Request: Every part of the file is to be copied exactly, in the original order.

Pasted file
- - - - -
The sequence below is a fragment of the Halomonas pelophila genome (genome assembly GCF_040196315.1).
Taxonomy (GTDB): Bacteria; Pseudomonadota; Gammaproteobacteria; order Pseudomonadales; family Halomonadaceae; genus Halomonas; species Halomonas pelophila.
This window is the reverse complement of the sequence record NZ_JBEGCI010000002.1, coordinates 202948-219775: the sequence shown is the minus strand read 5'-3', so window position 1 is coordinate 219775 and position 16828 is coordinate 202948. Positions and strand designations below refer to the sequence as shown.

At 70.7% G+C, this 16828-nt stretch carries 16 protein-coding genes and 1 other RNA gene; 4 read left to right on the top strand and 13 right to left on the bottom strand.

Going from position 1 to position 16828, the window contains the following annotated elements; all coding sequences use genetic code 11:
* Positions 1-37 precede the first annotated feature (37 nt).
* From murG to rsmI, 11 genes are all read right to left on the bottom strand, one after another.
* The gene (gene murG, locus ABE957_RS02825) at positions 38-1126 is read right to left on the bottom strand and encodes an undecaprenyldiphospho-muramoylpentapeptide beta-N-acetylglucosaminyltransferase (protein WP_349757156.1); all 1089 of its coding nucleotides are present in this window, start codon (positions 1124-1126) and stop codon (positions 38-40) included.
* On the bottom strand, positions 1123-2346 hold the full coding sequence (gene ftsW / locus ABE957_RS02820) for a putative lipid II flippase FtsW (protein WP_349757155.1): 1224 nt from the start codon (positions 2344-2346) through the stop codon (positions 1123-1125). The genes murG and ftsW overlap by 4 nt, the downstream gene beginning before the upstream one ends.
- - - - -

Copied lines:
The sequence below is a fragment of the Halomonas pelophila genome (genome assembly GCF_040196315.1).
Taxonomy (GTDB): Bacteria; Pseudomonadota; Gammaproteobacteria; order Pseudomonadales; family Halomonadaceae; genus Halomonas; species Halomonas pelophila.
This window is the reverse complement of the sequence record NZ_JBEGCI010000002.1, coordinates 202948-219775: the sequence shown is the minus strand read 5'-3', so window position 1 is coordinate 219775 and position 16828 is coordinate 202948. Positions and strand designations below refer to the sequence as shown.

At 70.7% G+C, this 16828-nt stretch carries 16 protein-coding genes and 1 other RNA gene; 4 read left to right on the top strand and 13 right to left on the bottom strand.

Going from position 1 to position 16828, the window contains the following annotated elements; all coding sequences use genetic code 11:
* Positions 1-37 precede the first annotated feature (37 nt).
* From murG to rsmI, 11 genes are all read right to left on the bottom strand, one after another.
* The gene (gene murG, locus ABE957_RS02825) at positions 38-1126 is read right to left on the bottom strand and encodes an undecaprenyldiphospho-muramoylpentapeptide beta-N-acetylglucosaminyltransferase (protein WP_349757156.1); all 1089 of its coding nucleotides are present in this window, start codon (positions 1124-1126) and stop codon (positions 38-40) included.
* On the bottom strand, positions 1123-2346 hold the full coding sequence (gene ftsW / locus ABE957_RS02820) for a putative lipid II flippase FtsW (protein WP_349757155.1): 1224 nt from the start codon (positions 2344-2346) through the stop codon (positions 1123-1125). The genes murG and ftsW overlap by 4 nt, the downstream gene beginning before the upstream one ends.